Nanotech ptix links and states solvencyDDI 2008 <GT>Lewis
Nanotech is unpopular-religious beliefs
Dietram Scheufele University of Wisconsin-Madison survey center 15-Feb-2008 “Religion colorsAmericans' views of nanotechnology”MADISON --
Is nanotechnology morally acceptable? For a significant percentage of Americans, the answer is no, according to a recent survey of Americans' attitudesabout the science of the very small
. Addressing scientists here today (Feb. 15, 2008) at theannual meeting of the American Association for the Advancement of Science, Dietram Scheufele,a University of Wisconsin-Madison professor of life sciences communication, presented newsurvey results that show religion
exerts far more influence on public views of technologyin the United States
than in Europe.
"Our data show a much low
percentage of peoplewho agree that nanotechnology is morally acceptable in the U.S.
than in Europe," saysScheufele, an
expert on public opinion and science and technology
. Nanotechnology is abranch of science and engineering devoted to the design and production of materials, structures,devices and circuits at the smallest achievable scale, typically in the realm of individual atomsand molecules. The ability to engineer matter at that scale has the potential to produce a vastarray of new technologies that could influence everything from computers to medicine. Already,dozens of products containing nanoscale materials or devices are on the market. In a sample of 1,015 adult Americans,
only 29.5 percent of respondents agreed that nanotechnologywas morally acceptable
. In European surveys that posed identical questions aboutnanotechnology to people in the United Kingdom and continental Europe, significantly higherpercentages of people accepted the moral validity of the technology. In the United Kingdom, 54.1percent found nanotechnology to be morally acceptable. In Germany, 62.7 percent had no moralqualms about nanotechnology, and in France 72.1 percent of survey respondents saw noproblems with the technology. "There seem to be distinct differences between the United Statesand countries that are key players in nanotech in Europe, in terms of attitudes towardnanotechnology," says Scheufele. Why the big difference? The answer, Scheufele believes, isreligion: "The United States is a country where religion plays an important role in peoples' lives. The importance of religion in these different countries that shows up in data set after data setparallels exactly the differences we're seeing in terms of moral views. European countries have amuch more secular perspective."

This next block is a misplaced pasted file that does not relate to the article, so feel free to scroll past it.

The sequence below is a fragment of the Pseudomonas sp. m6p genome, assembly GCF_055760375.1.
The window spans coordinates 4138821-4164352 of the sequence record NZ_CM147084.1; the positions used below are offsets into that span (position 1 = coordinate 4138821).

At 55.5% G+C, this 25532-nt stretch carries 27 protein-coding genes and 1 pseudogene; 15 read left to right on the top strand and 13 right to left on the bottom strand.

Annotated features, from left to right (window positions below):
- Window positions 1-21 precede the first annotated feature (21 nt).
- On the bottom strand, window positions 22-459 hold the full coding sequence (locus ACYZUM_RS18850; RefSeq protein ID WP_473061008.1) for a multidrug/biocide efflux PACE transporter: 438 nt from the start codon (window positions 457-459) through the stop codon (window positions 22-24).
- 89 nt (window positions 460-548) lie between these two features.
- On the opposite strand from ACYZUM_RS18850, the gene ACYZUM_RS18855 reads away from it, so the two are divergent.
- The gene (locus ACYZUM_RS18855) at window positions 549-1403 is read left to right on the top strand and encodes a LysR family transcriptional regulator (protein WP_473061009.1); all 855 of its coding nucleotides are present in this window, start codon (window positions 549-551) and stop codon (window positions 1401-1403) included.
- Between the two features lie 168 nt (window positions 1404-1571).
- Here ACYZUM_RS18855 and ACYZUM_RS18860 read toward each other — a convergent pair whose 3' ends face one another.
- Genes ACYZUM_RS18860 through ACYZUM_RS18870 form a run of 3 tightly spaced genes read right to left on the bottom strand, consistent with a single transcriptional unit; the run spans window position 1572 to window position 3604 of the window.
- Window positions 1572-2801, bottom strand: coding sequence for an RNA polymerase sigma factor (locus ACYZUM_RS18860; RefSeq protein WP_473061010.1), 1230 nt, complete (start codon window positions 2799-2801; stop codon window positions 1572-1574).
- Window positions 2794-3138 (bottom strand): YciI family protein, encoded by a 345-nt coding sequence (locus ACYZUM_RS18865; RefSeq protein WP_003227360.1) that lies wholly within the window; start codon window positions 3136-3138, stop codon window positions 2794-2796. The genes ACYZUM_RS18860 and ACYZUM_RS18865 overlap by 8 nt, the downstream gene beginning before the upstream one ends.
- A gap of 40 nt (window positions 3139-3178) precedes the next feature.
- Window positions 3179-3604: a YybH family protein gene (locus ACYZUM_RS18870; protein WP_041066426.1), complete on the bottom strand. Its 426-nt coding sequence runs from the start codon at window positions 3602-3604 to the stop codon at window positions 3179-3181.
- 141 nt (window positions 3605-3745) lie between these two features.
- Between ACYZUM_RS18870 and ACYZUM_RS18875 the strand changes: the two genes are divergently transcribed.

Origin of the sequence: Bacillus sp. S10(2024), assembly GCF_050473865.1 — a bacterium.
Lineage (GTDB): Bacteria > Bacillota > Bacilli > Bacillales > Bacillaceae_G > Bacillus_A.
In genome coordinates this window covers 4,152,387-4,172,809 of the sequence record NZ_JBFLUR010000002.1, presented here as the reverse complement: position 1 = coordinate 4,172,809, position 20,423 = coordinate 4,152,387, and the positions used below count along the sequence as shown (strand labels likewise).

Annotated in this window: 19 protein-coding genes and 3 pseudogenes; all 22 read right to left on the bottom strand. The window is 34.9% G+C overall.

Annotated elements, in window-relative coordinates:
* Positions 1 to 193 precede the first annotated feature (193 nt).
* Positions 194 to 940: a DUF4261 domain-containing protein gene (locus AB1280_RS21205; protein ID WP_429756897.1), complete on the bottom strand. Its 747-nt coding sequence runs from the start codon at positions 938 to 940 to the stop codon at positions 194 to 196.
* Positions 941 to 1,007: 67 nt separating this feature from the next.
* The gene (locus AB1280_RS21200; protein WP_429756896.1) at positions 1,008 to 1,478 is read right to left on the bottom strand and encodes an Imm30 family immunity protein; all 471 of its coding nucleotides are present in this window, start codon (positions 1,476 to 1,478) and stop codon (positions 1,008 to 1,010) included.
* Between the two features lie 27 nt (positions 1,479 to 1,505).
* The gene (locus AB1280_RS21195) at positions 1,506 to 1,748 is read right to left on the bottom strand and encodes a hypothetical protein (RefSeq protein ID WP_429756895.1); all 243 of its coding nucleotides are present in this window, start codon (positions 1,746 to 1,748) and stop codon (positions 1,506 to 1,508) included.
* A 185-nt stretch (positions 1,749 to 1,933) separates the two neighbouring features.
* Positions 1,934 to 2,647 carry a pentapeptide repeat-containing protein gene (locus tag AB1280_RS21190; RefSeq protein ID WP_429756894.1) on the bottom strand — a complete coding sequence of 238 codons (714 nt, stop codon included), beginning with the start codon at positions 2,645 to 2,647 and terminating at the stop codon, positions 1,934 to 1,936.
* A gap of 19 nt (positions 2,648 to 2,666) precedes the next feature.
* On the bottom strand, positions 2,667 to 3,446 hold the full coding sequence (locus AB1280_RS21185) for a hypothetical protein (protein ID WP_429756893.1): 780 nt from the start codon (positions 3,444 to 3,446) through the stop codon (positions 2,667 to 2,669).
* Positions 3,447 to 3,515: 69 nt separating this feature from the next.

The catch for Americans with strong religiousconvictions
, Scheufele believes,
is that nanotechnology, biotechnology and stem cellresearch are lumped together as means to enhance human qualities. In short,researchers are viewed as "playing God" when they create materials that do not occurin nature
, especially where nanotechnology and biotechnology intertwine, says Scheufele. Heconducted the U.S. survey with Arizona State University (ASU) colleague Elizabeth Corley underthe auspices of the National Science Foundation-funded Center for Nanotechnology in Society atASU.
The moral qualms people of faith express about nanotechnology is not a questionof ignorance of the technology
, says Scheufele, explaining that survey
respondents arewell-informed about nanotechnology and its potential benefits. "They still oppose it